‘This man will go insane or leave us all far behind’, prophesied the great impressionist Camille Pissarro.
The man was Vincent Van Gogh (1853-1890), a vicar’s son born at Groot-Zundert near Breda in Holland.
Van Gogh was a solitary, despairing and self-destructive man and followed a variety of professions before becoming an artist. He craved recognition throughout his life which was denied until after his self-inflicted death. Today he is universally recognized as one of the great forerunners of 20th century painting, and one of the tragic masters of art.
This study by the two leading experts – Reiner Metzer and Ingo F. Walther (who previously published the first ever “Complete paintings of Van Gogh) follows the artist from the early gloom-laden paintings in which he captured the misery of peasants and workers in his home province, through the bright and colourful paintings from his period in Paris, to the work of his final years under the southern sun in Arles, where at last he found the light that produced the unmistakable Van Gogh style.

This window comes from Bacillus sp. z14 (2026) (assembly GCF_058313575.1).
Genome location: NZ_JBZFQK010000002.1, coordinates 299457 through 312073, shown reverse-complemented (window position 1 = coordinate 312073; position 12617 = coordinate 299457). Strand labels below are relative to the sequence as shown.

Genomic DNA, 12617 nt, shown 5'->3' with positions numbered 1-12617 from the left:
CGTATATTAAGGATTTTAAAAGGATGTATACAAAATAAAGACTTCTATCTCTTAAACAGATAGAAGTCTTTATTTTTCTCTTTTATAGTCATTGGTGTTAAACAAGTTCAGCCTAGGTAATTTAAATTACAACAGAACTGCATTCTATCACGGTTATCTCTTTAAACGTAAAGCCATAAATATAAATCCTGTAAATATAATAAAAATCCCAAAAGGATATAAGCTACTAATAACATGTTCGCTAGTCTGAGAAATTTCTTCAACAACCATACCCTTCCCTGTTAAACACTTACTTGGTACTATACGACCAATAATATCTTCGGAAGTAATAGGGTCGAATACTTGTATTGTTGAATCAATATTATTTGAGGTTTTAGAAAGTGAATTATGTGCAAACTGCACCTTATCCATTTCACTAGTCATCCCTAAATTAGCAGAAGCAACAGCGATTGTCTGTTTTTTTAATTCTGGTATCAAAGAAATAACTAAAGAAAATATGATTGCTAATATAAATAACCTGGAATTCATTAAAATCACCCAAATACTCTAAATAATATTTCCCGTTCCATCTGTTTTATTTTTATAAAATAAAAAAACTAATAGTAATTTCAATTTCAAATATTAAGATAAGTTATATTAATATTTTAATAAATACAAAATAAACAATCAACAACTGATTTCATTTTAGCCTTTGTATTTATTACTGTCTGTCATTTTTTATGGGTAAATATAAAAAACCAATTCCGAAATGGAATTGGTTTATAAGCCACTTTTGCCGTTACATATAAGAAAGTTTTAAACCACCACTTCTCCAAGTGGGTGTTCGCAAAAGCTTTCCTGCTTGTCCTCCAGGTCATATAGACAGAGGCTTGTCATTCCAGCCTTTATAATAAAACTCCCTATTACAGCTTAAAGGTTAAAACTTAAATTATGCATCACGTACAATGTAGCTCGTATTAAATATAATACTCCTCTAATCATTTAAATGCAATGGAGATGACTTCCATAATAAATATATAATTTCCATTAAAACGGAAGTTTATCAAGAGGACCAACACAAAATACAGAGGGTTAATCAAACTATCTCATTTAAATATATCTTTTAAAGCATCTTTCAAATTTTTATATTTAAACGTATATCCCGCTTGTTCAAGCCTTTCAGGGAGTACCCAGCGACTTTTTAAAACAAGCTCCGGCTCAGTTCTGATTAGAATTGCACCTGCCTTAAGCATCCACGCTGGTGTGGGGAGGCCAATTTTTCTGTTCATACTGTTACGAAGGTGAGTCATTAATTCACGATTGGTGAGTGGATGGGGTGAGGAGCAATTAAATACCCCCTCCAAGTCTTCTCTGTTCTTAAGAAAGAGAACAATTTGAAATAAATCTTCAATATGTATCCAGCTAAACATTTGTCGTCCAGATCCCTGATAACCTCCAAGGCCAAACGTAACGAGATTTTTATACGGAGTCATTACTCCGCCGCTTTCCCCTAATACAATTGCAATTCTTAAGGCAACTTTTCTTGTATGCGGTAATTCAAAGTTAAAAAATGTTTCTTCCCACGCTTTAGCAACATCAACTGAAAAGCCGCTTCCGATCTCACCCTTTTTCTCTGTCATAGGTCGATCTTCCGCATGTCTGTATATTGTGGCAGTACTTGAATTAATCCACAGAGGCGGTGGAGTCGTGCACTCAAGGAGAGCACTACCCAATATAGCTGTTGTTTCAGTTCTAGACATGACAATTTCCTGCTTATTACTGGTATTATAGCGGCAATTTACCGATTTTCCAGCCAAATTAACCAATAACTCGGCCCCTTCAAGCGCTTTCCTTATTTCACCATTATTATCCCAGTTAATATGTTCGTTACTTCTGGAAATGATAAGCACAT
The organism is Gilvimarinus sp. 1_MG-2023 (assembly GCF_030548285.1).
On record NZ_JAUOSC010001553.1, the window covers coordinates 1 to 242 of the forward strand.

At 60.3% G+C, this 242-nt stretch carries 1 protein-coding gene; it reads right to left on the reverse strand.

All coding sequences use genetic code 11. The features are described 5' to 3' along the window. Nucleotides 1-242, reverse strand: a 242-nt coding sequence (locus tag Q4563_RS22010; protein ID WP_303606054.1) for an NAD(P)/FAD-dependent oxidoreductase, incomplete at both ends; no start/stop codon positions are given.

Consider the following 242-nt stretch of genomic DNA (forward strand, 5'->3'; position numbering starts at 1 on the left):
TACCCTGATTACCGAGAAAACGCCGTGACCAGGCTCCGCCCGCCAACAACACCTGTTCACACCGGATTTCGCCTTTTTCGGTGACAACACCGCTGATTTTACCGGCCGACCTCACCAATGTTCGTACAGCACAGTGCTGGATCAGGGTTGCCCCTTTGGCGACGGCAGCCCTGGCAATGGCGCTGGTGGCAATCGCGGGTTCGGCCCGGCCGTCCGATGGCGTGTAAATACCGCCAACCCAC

Bombarded by influences from every quarter, Van Gogh tried a number of approaches and techniques before leaving Arles in 1888. In search of a new style and in a feverish burst of creative energy that marked the last two and a half years of his life, he produced the 465 paintings on which his immortality rests.